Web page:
Gavin Larsen, a former principal dancer with Oregon Ballet Theatre, lives in Asheville, NC, where she teaches and writes about dance. After training at the School of American Ballet and Pacific Northwest Ballet School, she danced with Pacific Northwest Ballet, Alberta Ballet, and the Suzanne Farrell Ballet before joining OBT. In addition to regular contributions to Pointe, Dance Spirit, and Dance Teacher, her writing has been featured in Dance/USA’s journal In the Green Room, Oregon ArtsWatch, Artslandia, and literary journals the Threepenny Review, Page&Spine, and Kyso Flash. She is working on a book about her life in dance.
Francois Perron teaching class at the French Academie of Ballet. Rachel Neville, Courtesy French Academie of Ballet.
When Katie Spagnoletti was 16, she auditioned for several well-known, company-affiliated summer programs. Although she received some acceptances, the price tags and level of competition felt daunting. She decided to try the relatively smaller Saratoga Summer Dance Intensive instead, and when she walked into orientation her first day, she sensed she'd made the right choice. "Co-director Melinda Roy greeted me—and every other student—by name. It made me feel like the faculty was truly invested in me as a person and a dancer," says Spagnoletti, now a dancer at City Ballet of San Diego. "I had friends who'd gone to some of the big-name schools, so I'd heard about those experiences—and I knew mine was going to be unique."
When planning your summer, it's exciting to think about an intensive at a prestigious pre-professional school—maybe the one attached to your dream company or that all your friends are talking about. But is bigger always better? With a wealth of options for summer study, it's worth looking at the benefits of smaller schools. For many dancers, training in a close-knit atmosphere can outweigh the cachet of a big name.
All photos by Kyle Froman for Pointe, modeled by Gwen Vandenhoeck of Ballet Academy East.
1. Rotator Activation
This simple exercise isolates turnout from the hips, says the Harkness Center for Dance Injuries' Emily Sandow. Lie on your back with legs in the air and feet flexed. Rotate from parallel into first position and back again, seeing how the upper leg rotates and the feet follow. Feel the muscles at the backs of your legs—where the elastic of your leotard's leg seam is—and your inner thighs engaging to make the rotation happen. Notice how you can turn out without using your bigger gluteal muscles.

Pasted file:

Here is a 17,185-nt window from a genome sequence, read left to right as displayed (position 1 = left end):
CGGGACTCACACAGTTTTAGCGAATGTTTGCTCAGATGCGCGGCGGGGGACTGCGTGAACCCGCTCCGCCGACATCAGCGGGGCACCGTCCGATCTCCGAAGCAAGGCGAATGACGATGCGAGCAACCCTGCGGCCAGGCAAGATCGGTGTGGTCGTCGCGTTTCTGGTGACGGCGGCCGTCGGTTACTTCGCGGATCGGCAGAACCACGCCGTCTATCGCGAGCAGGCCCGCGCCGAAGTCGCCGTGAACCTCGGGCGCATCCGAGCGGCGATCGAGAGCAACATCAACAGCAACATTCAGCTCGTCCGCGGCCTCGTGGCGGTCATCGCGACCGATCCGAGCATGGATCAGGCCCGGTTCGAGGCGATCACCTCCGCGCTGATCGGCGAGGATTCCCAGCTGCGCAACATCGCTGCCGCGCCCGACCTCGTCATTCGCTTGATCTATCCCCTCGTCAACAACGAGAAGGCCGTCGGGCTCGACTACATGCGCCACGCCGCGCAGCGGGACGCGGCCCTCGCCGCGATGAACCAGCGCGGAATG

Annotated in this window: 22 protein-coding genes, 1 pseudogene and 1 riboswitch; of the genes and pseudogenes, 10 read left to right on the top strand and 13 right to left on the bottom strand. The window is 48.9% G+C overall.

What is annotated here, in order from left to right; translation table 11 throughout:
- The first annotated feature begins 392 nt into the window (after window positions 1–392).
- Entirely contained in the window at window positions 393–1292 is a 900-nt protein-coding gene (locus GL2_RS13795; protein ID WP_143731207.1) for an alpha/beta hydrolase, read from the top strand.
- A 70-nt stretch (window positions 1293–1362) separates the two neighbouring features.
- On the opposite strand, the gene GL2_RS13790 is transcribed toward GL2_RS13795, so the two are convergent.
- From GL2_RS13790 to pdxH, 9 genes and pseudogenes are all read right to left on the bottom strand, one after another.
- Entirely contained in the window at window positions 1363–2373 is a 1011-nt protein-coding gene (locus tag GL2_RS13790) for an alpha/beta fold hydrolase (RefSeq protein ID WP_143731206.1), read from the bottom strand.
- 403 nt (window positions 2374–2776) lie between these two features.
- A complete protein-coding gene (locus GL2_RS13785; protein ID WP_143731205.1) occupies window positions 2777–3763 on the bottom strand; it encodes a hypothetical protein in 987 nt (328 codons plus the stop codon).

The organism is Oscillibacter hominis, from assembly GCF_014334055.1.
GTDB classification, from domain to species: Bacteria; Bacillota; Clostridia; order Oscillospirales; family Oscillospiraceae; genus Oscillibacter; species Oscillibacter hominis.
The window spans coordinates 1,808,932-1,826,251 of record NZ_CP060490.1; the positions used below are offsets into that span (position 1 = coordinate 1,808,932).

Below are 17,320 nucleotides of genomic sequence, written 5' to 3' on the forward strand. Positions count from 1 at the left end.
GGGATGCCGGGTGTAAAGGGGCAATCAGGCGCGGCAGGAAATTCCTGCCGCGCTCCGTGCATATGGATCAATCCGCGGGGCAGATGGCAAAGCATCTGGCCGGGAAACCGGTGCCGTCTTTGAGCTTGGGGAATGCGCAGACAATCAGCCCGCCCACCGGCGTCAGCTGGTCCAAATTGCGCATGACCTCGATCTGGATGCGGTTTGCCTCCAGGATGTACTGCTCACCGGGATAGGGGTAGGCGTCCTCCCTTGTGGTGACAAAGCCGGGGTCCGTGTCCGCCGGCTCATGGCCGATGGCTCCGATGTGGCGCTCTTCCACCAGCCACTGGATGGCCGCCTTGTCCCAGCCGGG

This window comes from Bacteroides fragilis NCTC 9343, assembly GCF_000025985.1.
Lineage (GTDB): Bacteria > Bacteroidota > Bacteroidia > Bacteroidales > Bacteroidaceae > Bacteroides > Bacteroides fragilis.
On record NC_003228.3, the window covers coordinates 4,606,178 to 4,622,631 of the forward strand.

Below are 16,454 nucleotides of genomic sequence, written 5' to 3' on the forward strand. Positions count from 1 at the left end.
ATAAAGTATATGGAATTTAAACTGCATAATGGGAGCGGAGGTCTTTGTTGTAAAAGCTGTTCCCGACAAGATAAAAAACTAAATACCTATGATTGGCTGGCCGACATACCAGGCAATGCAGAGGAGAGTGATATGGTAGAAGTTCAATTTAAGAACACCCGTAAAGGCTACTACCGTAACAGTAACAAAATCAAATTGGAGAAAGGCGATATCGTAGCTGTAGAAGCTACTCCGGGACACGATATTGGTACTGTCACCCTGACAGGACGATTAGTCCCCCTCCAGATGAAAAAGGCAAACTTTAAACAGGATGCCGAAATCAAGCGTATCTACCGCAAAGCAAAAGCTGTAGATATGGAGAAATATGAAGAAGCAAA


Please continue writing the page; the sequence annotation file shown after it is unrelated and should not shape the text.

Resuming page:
Physical therapist Lisa Apple recommends doing this common exercise against a wall to prevent tipping the pelvis backwards or forwards. Lie on your side with your back and feet flat against a wall, both knees bent and the legs stacked. Open your top knee as far as you can. Hold this position before slowly bringing your knee down. Repeat until the point of fatigue and switch sides.
3. Hip Abduction with External Rotation
Still lying with your back against a wall, bend your bottom leg with your foot flat against the wall and straighten your top leg. Turn out the top leg and lift it slightly (like a small dégagé), keeping it firmly pressed against the wall. Progressively lift your leg an inch or two higher at a time, holding at each level for 1–2 seconds. Go as high as you can go without losing contact with the wall. Lower slowly with control, maintaining the turnout you achieved on the way up. "Holding your placement against the wall going both up and down is key for pelvic alignment," says Apple. Start with 6 reps per side, aiming for quality over quantity.
To reproduce this feeling standing, Apple recommends standing in parallel with a paper plate under each foot (or rotation discs if you have them) and rotating to first using the same muscles.
4. More is Not Always Better
Spending hours each day in turnout causes the external rotators to shorten, tighten and work less effectively, Sandow says. To maximize your potential turnout, balance stretches (like the figure four stretch and pigeon pose above) with strength work and spend time not turned out. "If you're taking class and rehearsing all day, walking turned out just leads to chronic overuse of those muscles," she says. "Plus, you're unnecessarily stressing the ankle ligaments and tendons." Try something as simple as walking in parallel.
International performer Joy Womack balances flexibility and strength to maintain her turnout. Photo by Quinn Wharton for Pointe.
Turnout is one of the defining characteristics of classical ballet and the foundation of your technique, but the deceptively simple concept of external rotation can be hard to execute. For those born with hip joints that don't naturally make a tight fifth position, it's tempting to take shortcuts in the quest for more rotation, but you'll end up with weaker technique and a higher risk of injury. We asked top teachers and physical therapists to break down the meaning of turnout and offer safe ways to maximize your range.